Anyone willing to tutor an idiot? I'll pay.

Discussion in 'Microphones (live or studio)' started by ArvelJoffi, Sep 7, 2007.

  1. ArvelJoffi

    ArvelJoffi Guest

    I'm actually a very intelligent person, but this whole DAW thing is just kicking my butt. I'm having a ton of problems just getting a simple, functional DAW going, and it's driving me nuts. When I'm trying to solve a problem, every instruction manual I read, or post I can find on the internet refers to something I've never heard of, or to adjusting a setting on something I can't adjust the settings on because that's the other problem I'm having.

    I've been screwing around with this sort of thing forever, and I periodically give up and just go back to playing my guitar, and recording myself on Audacity with a cheap mic with an 1/8" plug into my laptop.

    My basic problems are this:

    - Cubase LE is driving me out of my freakin' mind. The "Getting Started" manual is 170 pages long, the actual manual is Biblical. I go cross-eyed trying to read that much tech talk. (I prefer things like Adobe Premiere video editing software. You look at it, it makes sense, you make movies.)

    - My Alesis MultiMix8 mixer never seems to work the same way twice.

    - I can record and export midi just fine in LE, but, as the mixer is acting weird, I can't get any actual audio.

    - I just purchased the Behringer BCF2000, which I just want to use a mixer. It has the most appalling instructions I've ever seen. I can't use it at all.

    I'm shooting for a simple set up: Alesis mixer for audio recording, M-Audio 88ES as a midi controller, BCF2000 for mixing. Nothing works.

    I'd like to pay someone to tutor me, and help me get this crap working once and for all. I'm a damned good musician, and I'm tired of no one but me and my girlfriend knowing this! I'm not a tech head. If someone is patient enough to type, "Click on this, then on that, then plug that into there," it will suit me perfectly. I don't know how much yet. I'm not made of money, but hopefully we can figure something that will be worthwhile.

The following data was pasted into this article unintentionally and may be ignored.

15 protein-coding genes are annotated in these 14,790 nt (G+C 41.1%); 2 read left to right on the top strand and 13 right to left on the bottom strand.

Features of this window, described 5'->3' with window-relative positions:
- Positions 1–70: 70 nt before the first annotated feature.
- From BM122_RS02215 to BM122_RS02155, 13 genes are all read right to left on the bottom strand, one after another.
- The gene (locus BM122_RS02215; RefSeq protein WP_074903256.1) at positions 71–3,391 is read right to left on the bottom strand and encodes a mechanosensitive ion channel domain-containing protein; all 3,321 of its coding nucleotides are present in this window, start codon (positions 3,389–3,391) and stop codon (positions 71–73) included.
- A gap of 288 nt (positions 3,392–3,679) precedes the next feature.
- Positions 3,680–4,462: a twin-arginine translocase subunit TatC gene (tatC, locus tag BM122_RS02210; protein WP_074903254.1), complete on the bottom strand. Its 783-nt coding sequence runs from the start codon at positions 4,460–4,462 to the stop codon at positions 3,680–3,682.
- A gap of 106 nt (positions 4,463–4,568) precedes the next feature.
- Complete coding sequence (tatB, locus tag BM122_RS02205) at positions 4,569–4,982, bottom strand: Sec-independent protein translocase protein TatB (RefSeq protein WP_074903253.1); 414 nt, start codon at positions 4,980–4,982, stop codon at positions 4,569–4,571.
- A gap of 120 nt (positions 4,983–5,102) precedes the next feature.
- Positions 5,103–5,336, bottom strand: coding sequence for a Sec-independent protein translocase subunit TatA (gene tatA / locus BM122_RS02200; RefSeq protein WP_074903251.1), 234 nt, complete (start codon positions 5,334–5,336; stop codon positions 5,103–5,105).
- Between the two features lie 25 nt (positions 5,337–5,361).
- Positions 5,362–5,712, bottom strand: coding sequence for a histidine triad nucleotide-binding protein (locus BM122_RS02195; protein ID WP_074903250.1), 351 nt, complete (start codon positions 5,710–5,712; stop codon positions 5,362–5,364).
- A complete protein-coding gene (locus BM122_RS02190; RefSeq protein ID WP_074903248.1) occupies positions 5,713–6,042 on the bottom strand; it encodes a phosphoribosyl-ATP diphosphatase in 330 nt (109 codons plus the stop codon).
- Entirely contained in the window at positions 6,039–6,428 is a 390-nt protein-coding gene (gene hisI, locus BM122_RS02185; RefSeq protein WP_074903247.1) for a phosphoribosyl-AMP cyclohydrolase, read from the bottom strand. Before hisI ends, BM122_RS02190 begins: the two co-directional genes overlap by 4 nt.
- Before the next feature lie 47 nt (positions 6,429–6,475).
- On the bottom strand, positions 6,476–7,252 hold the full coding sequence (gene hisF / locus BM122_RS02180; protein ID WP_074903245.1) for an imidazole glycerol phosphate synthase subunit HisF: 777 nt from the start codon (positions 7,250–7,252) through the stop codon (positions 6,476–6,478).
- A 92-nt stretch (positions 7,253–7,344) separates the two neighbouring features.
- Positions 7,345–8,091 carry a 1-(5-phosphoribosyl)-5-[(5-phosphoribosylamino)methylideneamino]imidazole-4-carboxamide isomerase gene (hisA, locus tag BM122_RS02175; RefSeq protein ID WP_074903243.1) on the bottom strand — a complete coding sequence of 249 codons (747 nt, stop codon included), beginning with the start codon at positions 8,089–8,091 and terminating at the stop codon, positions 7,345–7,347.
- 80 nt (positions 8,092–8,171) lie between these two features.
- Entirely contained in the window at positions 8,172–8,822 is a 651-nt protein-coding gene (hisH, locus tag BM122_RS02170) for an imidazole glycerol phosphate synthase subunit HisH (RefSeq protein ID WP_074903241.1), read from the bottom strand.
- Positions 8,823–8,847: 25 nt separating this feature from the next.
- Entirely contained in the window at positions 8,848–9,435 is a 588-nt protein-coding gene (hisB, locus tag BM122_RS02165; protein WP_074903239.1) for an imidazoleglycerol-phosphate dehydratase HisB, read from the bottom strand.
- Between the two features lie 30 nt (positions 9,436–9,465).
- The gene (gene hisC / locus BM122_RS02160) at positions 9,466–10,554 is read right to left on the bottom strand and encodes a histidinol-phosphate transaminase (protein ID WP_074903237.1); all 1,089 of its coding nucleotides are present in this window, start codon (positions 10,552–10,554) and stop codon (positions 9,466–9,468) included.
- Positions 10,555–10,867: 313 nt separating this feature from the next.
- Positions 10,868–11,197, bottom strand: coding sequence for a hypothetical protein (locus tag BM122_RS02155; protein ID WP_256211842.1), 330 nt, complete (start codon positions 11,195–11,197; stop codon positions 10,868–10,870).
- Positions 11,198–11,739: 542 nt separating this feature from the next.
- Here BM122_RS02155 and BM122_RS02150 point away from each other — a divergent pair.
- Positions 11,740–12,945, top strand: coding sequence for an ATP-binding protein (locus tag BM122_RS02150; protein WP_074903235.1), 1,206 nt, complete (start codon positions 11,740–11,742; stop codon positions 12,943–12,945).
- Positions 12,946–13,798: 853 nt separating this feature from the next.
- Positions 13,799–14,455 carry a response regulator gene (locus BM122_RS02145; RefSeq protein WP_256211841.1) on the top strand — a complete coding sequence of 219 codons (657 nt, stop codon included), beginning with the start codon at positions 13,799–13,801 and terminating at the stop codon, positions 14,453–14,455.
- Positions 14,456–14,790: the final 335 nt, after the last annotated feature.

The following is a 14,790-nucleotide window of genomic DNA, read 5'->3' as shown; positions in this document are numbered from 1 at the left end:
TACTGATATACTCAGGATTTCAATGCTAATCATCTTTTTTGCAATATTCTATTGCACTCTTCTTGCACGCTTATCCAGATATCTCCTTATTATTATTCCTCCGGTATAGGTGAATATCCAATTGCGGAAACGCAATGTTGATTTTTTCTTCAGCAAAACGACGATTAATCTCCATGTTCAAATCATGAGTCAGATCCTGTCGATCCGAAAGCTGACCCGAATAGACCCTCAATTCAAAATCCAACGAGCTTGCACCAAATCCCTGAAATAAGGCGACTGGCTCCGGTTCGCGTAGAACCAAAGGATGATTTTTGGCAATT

If you're interested, then I'll give you all the specs on my computer and my gear (that I know how to give). I probably should have said that I have a PC running XP at the beginning of the post; I know that many of you Mac elitists are angry with me now that you've read a whole post for nothing. :)


  2. Slice

    Slice Guest

    Having your computer specs and the way you connected everything could help a lot...
    One thing I can't understand is why you got a second mixer, even though you can do it in Cubase LE... but that's your choice.

    For the MIDI, are you sure you assigned a sound to it?
    And can you give a list of the things you can do in Cubase LE as of now? and the things you want to do but can't do?

    Oh, and forget the money, we're glad to help you...
  3. Space

    Space Well-Known Member

    Jun 26, 2007 much money were we talking about?

  4. ArvelJoffi

    ArvelJoffi Guest

    The first mixer, the Alesis, is for recording. The second, the Behringer, is for mixdown. Both are USB. I know that you can mix in LE, as you can in most audio software, but I just like the tactile feel of an actual mixer. I'm not mouse kind of guy.

    The midi is working fine. I can assign sounds and export them, change, whatever. I am noticing that when I import a .wav file into LE, I can hear it, but I don't see anything.

    First off, I need to get the damned Alesis MultiMix8 working correctly, so that when I plug my keyboard, mic, or whatever into it, I get audio in Cubase. I can run out of the L and R 1/4" mains and send it into the computer's 1/8" line-in, but I'd rather use the USB to cut down on the noise.

    I need to know how to see the audio I'm hearing when I import a .wav or .mp3 into LE. This just seems kind of weird to me. I've imported sound into Audacity, n-Track, Adobe Premiere, and a ton of demos of other audio software - they always just show up in the track, but I don't see anything in LE.

    I'll worry about the Behringer mixer when I can get some damned audio into Cubase to mix down in first place.

    That is very nice of you; I'm just afraid that I'll ask so many noob questions that people will stop answering them before too long.

    I'm on my crappy little laptop right now, but I'll get a list of the hardware on my desktop tonight or tomorrow.

    Thanks again!

  5. Slice

    Slice Guest

    First get the correct input source when you open a Cubase LE track, then to hear what it is recording, click on the record button and the monitor button, if you see the bar on the right moving when you play a sound it's good.
    Once you've mastered that, apply the same for the other mixer, and it should work fine too, but switch of the monitor and record buttons when you playback the track.